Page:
Camden Herald letters to the editor March 25

Mar 25, 2021

Questioning Maine’s medical marijuana business overhaul

My family and I have been running a small farm and medical marijuana business in the Midcoast for 10 years. The opportunity to be a woman entrepreneur and to take care of my family with the work of my own hands and mind is to me what Maine is all about.

At the end of 2019 there were over 65,000 patients who relied on Maine's medical marijuana program — almost 5% of the state’s population. That number has grown. There are roughly 3,000 providers of medical marijuana in the state who supply locally-grown medicinal cannabis. This burgeoning industry has produced jobs, grown revenue streams for cities and towns, and supported families.

The medical marijuana program is run by the Office of Marijuana Policy and they are undertaking a massive overhaul driven by leadership in the state government. This begs the question: why? Maine’s 20-plus years of expertise in the medical marijuana industry has made it one of the very best programs in the nation. The good that this program has done for the state has grown exponentially. So why is OMP deciding to change the rules that govern the program to push out small mom & pop farms? Where is this push coming from?

Instead of fostering innovation by honoring the hard work of local farmers, clinicians, and patient experience, OMP has so far ignored what we have to offer. There is no data to support the need for the proposed changes to the program. Patients of the program have not been asked for input, nor have doctors, nor have caregivers. Why would this be?

What the proposed rule changes do is make it possible for massive out-of-state corporations to more easily dominate the industry in Maine. Why am I mandated to have incredibly expensive 24-hour video surveillance of every nook and cranny of my farm? To use a mandatory and unreliable expensive tracking system? To apply for countless permits and suffer privacy invasions no other industry is subject to? To utilize so much wasteful, pointless plastic packaging? Why can’t I sell my wholesome, home-grown product at a store? How is any small farmer expected to compete in this market?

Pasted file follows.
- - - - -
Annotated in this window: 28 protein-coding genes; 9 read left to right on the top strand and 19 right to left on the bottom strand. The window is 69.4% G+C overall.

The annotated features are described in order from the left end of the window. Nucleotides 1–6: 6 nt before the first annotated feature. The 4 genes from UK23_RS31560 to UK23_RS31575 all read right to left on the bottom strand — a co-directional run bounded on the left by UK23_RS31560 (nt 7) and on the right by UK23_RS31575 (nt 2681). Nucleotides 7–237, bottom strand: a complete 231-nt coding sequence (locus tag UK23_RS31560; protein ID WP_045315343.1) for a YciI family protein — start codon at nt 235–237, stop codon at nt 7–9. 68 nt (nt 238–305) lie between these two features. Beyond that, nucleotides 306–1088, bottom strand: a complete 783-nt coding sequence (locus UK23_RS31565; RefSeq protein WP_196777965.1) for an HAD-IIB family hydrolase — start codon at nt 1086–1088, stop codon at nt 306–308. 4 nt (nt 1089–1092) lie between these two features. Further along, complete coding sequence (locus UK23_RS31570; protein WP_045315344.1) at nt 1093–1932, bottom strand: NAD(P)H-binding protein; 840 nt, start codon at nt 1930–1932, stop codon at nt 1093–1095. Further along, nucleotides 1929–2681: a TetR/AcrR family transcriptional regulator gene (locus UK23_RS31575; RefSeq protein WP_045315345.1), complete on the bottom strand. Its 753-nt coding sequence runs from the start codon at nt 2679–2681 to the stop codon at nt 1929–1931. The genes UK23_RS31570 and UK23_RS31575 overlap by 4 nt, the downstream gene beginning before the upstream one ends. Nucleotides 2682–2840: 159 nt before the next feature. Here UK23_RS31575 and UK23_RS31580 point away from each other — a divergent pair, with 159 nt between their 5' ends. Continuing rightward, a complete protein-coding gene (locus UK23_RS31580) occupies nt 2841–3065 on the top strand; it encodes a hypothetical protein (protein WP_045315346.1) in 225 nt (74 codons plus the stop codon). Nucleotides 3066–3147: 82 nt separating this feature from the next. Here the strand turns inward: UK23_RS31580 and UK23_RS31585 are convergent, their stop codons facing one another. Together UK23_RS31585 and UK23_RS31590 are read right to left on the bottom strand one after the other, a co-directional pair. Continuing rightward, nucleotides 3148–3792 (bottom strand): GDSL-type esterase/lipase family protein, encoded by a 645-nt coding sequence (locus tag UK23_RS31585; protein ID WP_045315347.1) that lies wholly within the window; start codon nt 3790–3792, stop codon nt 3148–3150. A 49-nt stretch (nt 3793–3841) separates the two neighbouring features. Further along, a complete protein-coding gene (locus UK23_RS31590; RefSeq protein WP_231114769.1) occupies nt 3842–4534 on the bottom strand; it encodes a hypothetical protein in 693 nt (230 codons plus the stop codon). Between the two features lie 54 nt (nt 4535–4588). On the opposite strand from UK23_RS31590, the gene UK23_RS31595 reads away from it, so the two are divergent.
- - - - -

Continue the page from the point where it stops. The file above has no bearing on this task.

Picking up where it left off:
As I know it, the Maine medical marijuana program is an exemplary beacon of hope for those with cancer, epilepsy, and other life threatening and debilitating illnesses. It is a job-creator in the rural and urban areas of the state. These rule changes will make it harder and more expensive for patients I have personally helped for years to get the medicine they need. I hope that the lawmakers reviewing changes to Maine’s thriving medical marijuana industry will see what these changes will do to family farmers in Maine. One great way to start would be to pass LD 939. It will be in front of the Legislature’s Veterans & Legal Affairs Committee Monday, March 29. These are reforms that we actually need.

Arleigh Kraus




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